Which Supermarket is Cheapest?

By: Mike Crooks

Want to save money at the supermarket?

Key Points:

  • A team of mystery shoppers has exposed that there is a massive disparity between the two supermarket giants and Aldi.
  • The research, conducted by consumer advocacy group Choice, is part of the current national focus on supermarket prices.
  • Choice investigated prices at Coles, Woolworths, Aldi and IGA to see who came out on top – and by how much.

In a time when picking up a few groceries for under $50 seem gone forever, Choice dispatched 81 “undercover” shoppers to various shopping regions throughout Australia.

Mystery shop

The people shopped mostly at Coles, Woolies and Aldi. When Aldi wasn’t available (Tasmania and the Northern Territory do not have the German-owned stores), they instead filled up an IGA trolley.

“We sent mystery shoppers to regional and metropolitan supermarkets nationwide to record prices for 14 grocery items,” Choice CEO Ashley de Silva said.

A massive disparity was found between the two supermarket giants and Aldi.

Among the items shopped for were milk, bread, pasta, beef mince and Weet Bix (see the entire list below). There were also two fresh fruit and vegetable items purchased (apples and carrots).

Who won?

In the price war, Aldi won, by far. Coles and Woolworths supermarkets charge a whopping 25 per cent more than the German budget store.

“Our latest report shows that Aldi continues to offer the best value for Australian shoppers on a range of groceries,” Mr de Silva said.

The research is part of the current national focus on supermarket prices. According to the report, a basket of brand products cost on average $69.33 at Coles and $68.58 at Woolworths. A comparable basket of Aldi brand products was just $51.51.


Above: Photo by James Yarema on Unsplash

With just a 75c difference between Coles and Woolies, Choice points out that the main supermarket prices are neck-and-neck. The so-called “Colesworth” duopoly rakes in 65 per cent of the market share in Australia.

As for IGA, the cost of shopping at the independent supermarket was “substantially higher” than at Coles and Woolworths.

So, in Tassie and the NT, where there are no Aldi stores, customers are paying, on average throughout the nation, more for their groceries.

“Price gouging”

Following a parliamentary inquiry into supermarket prices in May, Tasmanian Greens senator Nick McKim released a report with “serious proposals” to tackle the price of food in Australia. That includes putting an end to what he called “price gouging”.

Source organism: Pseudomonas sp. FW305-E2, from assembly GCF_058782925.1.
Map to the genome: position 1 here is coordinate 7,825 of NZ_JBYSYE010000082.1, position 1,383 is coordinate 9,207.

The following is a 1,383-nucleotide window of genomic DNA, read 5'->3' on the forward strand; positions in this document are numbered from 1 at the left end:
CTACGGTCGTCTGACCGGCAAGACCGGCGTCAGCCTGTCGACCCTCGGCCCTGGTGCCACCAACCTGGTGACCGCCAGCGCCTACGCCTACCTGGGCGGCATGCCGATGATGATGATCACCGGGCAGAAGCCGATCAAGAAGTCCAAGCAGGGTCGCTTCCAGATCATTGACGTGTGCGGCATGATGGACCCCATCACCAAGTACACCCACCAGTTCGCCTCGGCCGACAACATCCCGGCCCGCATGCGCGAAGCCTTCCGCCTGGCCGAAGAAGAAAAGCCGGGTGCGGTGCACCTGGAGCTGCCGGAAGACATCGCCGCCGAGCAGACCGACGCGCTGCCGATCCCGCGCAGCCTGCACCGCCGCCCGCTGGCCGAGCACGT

“This would mean that corporations couldn’t just arbitrarily increase prices without facing consequences from the courts,” Senator McKim said.

Choice investigated prices at Coles, Woolworths, Aldi and IGA to see who came out on top.

“This would be a significant new power to stop unreasonable pricing that has been rampant for years because of a lack of competition.”

An independent review commissioned by the Albanese government, is pushing for the ACCC’s Food and Grocery Code of Conduct, which is voluntary, to be mandatory, with fines of up to $10 million for those supermarket chains that do not comply.

“We’ll continue to deliver quarterly price analysis reports so Australians can stay on top of where they can find the cheapest groceries,” Choice’s Mr de Silva said, “to help relieve some of the pressure on household budgets.”

Choice’s shopping list:

  • Apples
  • Carrots
  • Sugar
  • Bread
  • Weet-Bix
  • Flour
  • Pasta
  • Tea bags
  • Tinned tomatoes
  • Milk
  • Frozen peas
  • Beef mince
  • Butter
  • Block of cheese

For more information, visit Choice.

Article supplied with thanks to Hope Media.

About the author: Michael Crooks is a senior journalist and former news editor of Who magazine. His work has appeared in People, Marie Claire, The Daily Telegraph, Herald Sun,, Qantas magazine and more.

Feature image: Photo by Markus Spiske on Unsplash

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